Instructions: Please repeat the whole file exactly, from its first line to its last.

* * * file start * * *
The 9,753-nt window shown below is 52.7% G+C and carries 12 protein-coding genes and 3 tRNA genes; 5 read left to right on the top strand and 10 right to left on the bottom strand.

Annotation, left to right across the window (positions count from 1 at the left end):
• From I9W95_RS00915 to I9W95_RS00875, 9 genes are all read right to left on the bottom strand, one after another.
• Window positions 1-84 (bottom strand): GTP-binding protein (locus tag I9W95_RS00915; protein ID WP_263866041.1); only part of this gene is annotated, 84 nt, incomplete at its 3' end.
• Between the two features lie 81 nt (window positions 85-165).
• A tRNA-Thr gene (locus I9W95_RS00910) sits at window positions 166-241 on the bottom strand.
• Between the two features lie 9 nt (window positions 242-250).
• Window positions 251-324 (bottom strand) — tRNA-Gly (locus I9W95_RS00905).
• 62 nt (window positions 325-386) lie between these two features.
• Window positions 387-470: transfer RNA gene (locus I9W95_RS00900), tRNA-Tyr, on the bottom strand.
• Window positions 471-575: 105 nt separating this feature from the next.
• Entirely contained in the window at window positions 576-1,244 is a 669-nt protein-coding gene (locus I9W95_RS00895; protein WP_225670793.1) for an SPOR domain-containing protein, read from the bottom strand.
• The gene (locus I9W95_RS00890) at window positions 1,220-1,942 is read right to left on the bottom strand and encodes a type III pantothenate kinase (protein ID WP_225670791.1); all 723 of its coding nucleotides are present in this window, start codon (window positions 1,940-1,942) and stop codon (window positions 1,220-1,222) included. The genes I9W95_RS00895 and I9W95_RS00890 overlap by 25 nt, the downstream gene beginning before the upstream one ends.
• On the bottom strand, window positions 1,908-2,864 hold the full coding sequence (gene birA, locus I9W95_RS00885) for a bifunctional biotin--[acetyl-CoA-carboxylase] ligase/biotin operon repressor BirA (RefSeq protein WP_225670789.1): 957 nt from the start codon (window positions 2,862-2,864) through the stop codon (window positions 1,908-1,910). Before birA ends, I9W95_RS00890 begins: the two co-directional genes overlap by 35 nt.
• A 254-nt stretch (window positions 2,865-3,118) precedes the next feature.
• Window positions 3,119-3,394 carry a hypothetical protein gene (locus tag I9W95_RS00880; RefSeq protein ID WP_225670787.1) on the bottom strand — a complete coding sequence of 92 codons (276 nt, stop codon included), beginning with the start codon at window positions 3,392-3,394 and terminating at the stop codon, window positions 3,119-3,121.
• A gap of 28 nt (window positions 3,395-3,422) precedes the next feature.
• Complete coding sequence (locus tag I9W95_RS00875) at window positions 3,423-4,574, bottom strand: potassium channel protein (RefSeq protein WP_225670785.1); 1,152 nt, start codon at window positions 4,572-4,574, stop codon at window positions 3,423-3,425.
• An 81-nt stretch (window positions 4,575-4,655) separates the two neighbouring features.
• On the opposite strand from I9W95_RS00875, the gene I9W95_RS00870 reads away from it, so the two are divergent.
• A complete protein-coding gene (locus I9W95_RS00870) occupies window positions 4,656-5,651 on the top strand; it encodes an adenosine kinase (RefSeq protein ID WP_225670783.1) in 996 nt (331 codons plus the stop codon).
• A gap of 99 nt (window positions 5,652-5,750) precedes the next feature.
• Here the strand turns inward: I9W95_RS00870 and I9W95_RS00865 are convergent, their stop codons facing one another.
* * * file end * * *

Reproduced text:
The 9,753-nt window shown below is 52.7% G+C and carries 12 protein-coding genes and 3 tRNA genes; 5 read left to right on the top strand and 10 right to left on the bottom strand.

Annotation, left to right across the window (positions count from 1 at the left end):
• From I9W95_RS00915 to I9W95_RS00875, 9 genes are all read right to left on the bottom strand, one after another.
• Window positions 1-84 (bottom strand): GTP-binding protein (locus tag I9W95_RS00915; protein ID WP_263866041.1); only part of this gene is annotated, 84 nt, incomplete at its 3' end.
• Between the two features lie 81 nt (window positions 85-165).
• A tRNA-Thr gene (locus I9W95_RS00910) sits at window positions 166-241 on the bottom strand.
• Between the two features lie 9 nt (window positions 242-250).
• Window positions 251-324 (bottom strand) — tRNA-Gly (locus I9W95_RS00905).
• 62 nt (window positions 325-386) lie between these two features.
• Window positions 387-470: transfer RNA gene (locus I9W95_RS00900), tRNA-Tyr, on the bottom strand.
• Window positions 471-575: 105 nt separating this feature from the next.
• Entirely contained in the window at window positions 576-1,244 is a 669-nt protein-coding gene (locus I9W95_RS00895; protein WP_225670793.1) for an SPOR domain-containing protein, read from the bottom strand.
• The gene (locus I9W95_RS00890) at window positions 1,220-1,942 is read right to left on the bottom strand and encodes a type III pantothenate kinase (protein ID WP_225670791.1); all 723 of its coding nucleotides are present in this window, start codon (window positions 1,940-1,942) and stop codon (window positions 1,220-1,222) included. The genes I9W95_RS00895 and I9W95_RS00890 overlap by 25 nt, the downstream gene beginning before the upstream one ends.
• On the bottom strand, window positions 1,908-2,864 hold the full coding sequence (gene birA, locus I9W95_RS00885) for a bifunctional biotin--[acetyl-CoA-carboxylase] ligase/biotin operon repressor BirA (RefSeq protein WP_225670789.1): 957 nt from the start codon (window positions 2,862-2,864) through the stop codon (window positions 1,908-1,910). Before birA ends, I9W95_RS00890 begins: the two co-directional genes overlap by 35 nt.
• A 254-nt stretch (window positions 2,865-3,118) precedes the next feature.
• Window positions 3,119-3,394 carry a hypothetical protein gene (locus tag I9W95_RS00880; RefSeq protein ID WP_225670787.1) on the bottom strand — a complete coding sequence of 92 codons (276 nt, stop codon included), beginning with the start codon at window positions 3,392-3,394 and terminating at the stop codon, window positions 3,119-3,121.
• A gap of 28 nt (window positions 3,395-3,422) precedes the next feature.
• Complete coding sequence (locus tag I9W95_RS00875) at window positions 3,423-4,574, bottom strand: potassium channel protein (RefSeq protein WP_225670785.1); 1,152 nt, start codon at window positions 4,572-4,574, stop codon at window positions 3,423-3,425.
• An 81-nt stretch (window positions 4,575-4,655) separates the two neighbouring features.
• On the opposite strand from I9W95_RS00875, the gene I9W95_RS00870 reads away from it, so the two are divergent.
• A complete protein-coding gene (locus I9W95_RS00870) occupies window positions 4,656-5,651 on the top strand; it encodes an adenosine kinase (RefSeq protein ID WP_225670783.1) in 996 nt (331 codons plus the stop codon).
• A gap of 99 nt (window positions 5,652-5,750) precedes the next feature.
• Here the strand turns inward: I9W95_RS00870 and I9W95_RS00865 are convergent, their stop codons facing one another.